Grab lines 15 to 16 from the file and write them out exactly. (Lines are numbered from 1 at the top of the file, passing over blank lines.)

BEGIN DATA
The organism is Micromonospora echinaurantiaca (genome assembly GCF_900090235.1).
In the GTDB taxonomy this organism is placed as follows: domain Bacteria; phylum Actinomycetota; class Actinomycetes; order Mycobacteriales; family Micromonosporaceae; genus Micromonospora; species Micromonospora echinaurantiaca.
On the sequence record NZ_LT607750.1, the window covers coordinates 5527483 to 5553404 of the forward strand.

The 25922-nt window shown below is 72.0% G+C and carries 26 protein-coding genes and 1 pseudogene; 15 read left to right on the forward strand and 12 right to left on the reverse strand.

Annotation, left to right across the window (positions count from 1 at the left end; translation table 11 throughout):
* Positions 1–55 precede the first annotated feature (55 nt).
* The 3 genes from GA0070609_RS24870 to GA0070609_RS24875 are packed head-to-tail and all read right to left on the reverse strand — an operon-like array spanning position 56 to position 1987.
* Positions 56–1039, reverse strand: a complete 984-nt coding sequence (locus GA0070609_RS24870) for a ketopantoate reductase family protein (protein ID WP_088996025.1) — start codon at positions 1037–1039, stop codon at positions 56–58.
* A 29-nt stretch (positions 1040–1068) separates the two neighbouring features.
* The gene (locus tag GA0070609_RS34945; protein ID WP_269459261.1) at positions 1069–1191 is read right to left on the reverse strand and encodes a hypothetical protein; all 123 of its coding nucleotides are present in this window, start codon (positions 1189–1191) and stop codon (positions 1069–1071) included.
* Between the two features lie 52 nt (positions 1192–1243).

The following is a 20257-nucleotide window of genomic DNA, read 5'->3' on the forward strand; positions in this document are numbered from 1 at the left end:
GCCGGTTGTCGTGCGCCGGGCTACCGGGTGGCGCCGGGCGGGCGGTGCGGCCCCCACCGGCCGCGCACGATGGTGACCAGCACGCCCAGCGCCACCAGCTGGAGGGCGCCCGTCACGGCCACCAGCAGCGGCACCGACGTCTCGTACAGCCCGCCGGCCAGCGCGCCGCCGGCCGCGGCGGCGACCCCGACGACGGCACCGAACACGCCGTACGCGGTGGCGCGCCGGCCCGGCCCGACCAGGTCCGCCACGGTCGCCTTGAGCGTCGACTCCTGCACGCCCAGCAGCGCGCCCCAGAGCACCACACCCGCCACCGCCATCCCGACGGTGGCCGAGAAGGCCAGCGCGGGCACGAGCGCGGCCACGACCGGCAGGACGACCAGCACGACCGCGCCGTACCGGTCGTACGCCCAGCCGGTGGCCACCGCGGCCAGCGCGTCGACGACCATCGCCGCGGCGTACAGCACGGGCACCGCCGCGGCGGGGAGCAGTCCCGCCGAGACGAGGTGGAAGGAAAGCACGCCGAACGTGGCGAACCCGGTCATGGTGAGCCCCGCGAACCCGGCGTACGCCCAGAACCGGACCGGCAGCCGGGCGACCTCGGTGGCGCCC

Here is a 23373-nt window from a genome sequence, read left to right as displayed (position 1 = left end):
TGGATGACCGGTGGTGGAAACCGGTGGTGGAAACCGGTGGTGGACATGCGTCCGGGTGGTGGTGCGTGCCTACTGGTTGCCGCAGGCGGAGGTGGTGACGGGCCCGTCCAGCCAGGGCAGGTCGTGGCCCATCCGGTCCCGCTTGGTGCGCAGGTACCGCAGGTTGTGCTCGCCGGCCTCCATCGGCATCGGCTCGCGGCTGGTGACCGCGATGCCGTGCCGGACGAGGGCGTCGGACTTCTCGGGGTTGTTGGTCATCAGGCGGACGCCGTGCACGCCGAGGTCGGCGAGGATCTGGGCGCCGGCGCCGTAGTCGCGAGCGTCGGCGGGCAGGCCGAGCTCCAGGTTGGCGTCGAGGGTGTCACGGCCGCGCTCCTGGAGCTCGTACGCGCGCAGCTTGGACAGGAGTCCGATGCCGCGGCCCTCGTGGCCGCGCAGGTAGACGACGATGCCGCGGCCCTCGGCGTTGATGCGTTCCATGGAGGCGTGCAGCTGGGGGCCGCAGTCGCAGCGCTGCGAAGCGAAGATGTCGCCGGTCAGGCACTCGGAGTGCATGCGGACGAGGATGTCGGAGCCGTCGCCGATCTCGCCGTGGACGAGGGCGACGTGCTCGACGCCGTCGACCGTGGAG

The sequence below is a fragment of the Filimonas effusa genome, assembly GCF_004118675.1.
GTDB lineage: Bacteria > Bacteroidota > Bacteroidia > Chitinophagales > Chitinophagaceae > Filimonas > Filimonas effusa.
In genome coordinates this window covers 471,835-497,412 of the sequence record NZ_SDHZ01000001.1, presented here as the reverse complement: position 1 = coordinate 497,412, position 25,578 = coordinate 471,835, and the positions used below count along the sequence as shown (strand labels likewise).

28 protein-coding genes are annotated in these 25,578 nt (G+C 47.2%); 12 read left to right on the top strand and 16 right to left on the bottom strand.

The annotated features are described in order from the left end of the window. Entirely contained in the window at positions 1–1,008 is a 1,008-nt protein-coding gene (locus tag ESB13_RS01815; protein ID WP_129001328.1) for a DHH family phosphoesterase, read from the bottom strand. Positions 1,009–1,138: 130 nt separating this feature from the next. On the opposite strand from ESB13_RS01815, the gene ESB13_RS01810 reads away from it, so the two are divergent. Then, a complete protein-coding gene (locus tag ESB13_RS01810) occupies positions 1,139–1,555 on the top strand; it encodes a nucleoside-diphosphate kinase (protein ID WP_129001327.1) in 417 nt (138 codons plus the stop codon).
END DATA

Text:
TGGATGACCGGTGGTGGAAACCGGTGGTGGAAACCGGTGGTGGACATGCGTCCGGGTGGTGGTGCGTGCCTACTGGTTGCCGCAGGCGGAGGTGGTGACGGGCCCGTCCAGCCAGGGCAGGTCGTGGCCCATCCGGTCCCGCTTGGTGCGCAGGTACCGCAGGTTGTGCTCGCCGGCCTCCATCGGCATCGGCTCGCGGCTGGTGACCGCGATGCCGTGCCGGACGAGGGCGTCGGACTTCTCGGGGTTGTTGGTCATCAGGCGGACGCCGTGCACGCCGAGGTCGGCGAGGATCTGGGCGCCGGCGCCGTAGTCGCGAGCGTCGGCGGGCAGGCCGAGCTCCAGGTTGGCGTCGAGGGTGTCACGGCCGCGCTCCTGGAGCTCGTACGCGCGCAGCTTGGACAGGAGTCCGATGCCGCGGCCCTCGTGGCCGCGCAGGTAGACGACGATGCCGCGGCCCTCGGCGTTGATGCGTTCCATGGAGGCGTGCAGCTGGGGGCCGCAGTCGCAGCGCTGCGAAGCGAAGATGTCGCCGGTCAGGCACTCGGAGTGCATGCGGACGAGGATGTCGGAGCCGTCGCCGATCTCGCCGTGGACGAGGGCGACGTGCTCGACGCCGTCGACCGTGGAG

The sequence below is a fragment of the Filimonas effusa genome, assembly GCF_004118675.1.